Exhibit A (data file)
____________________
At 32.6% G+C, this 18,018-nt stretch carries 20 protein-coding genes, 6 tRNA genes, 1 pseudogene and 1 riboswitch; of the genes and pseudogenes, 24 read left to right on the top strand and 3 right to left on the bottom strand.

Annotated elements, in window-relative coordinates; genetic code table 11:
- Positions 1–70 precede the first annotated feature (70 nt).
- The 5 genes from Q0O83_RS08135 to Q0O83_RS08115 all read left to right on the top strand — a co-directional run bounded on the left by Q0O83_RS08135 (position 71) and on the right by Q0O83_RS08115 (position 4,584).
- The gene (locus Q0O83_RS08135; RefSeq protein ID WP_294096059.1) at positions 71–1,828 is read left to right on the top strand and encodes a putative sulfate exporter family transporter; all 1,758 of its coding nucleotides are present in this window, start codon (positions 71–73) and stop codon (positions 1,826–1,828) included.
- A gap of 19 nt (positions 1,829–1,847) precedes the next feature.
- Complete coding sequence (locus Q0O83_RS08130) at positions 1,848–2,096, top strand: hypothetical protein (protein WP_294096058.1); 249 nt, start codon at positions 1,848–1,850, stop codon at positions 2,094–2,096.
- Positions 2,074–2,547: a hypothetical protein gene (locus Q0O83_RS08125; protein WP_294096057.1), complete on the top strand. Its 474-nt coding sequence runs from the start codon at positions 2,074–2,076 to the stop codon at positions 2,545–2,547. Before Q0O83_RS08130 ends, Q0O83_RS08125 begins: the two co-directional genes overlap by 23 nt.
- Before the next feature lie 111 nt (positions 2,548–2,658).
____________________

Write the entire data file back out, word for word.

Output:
At 32.6% G+C, this 18,018-nt stretch carries 20 protein-coding genes, 6 tRNA genes, 1 pseudogene and 1 riboswitch; of the genes and pseudogenes, 24 read left to right on the top strand and 3 right to left on the bottom strand.

Annotated elements, in window-relative coordinates; genetic code table 11:
- Positions 1–70 precede the first annotated feature (70 nt).
- The 5 genes from Q0O83_RS08135 to Q0O83_RS08115 all read left to right on the top strand — a co-directional run bounded on the left by Q0O83_RS08135 (position 71) and on the right by Q0O83_RS08115 (position 4,584).
- The gene (locus Q0O83_RS08135; RefSeq protein ID WP_294096059.1) at positions 71–1,828 is read left to right on the top strand and encodes a putative sulfate exporter family transporter; all 1,758 of its coding nucleotides are present in this window, start codon (positions 71–73) and stop codon (positions 1,826–1,828) included.
- A gap of 19 nt (positions 1,829–1,847) precedes the next feature.
- Complete coding sequence (locus Q0O83_RS08130) at positions 1,848–2,096, top strand: hypothetical protein (protein WP_294096058.1); 249 nt, start codon at positions 1,848–1,850, stop codon at positions 2,094–2,096.
- Positions 2,074–2,547: a hypothetical protein gene (locus Q0O83_RS08125; protein WP_294096057.1), complete on the top strand. Its 474-nt coding sequence runs from the start codon at positions 2,074–2,076 to the stop codon at positions 2,545–2,547. Before Q0O83_RS08130 ends, Q0O83_RS08125 begins: the two co-directional genes overlap by 23 nt.
- Before the next feature lie 111 nt (positions 2,548–2,658).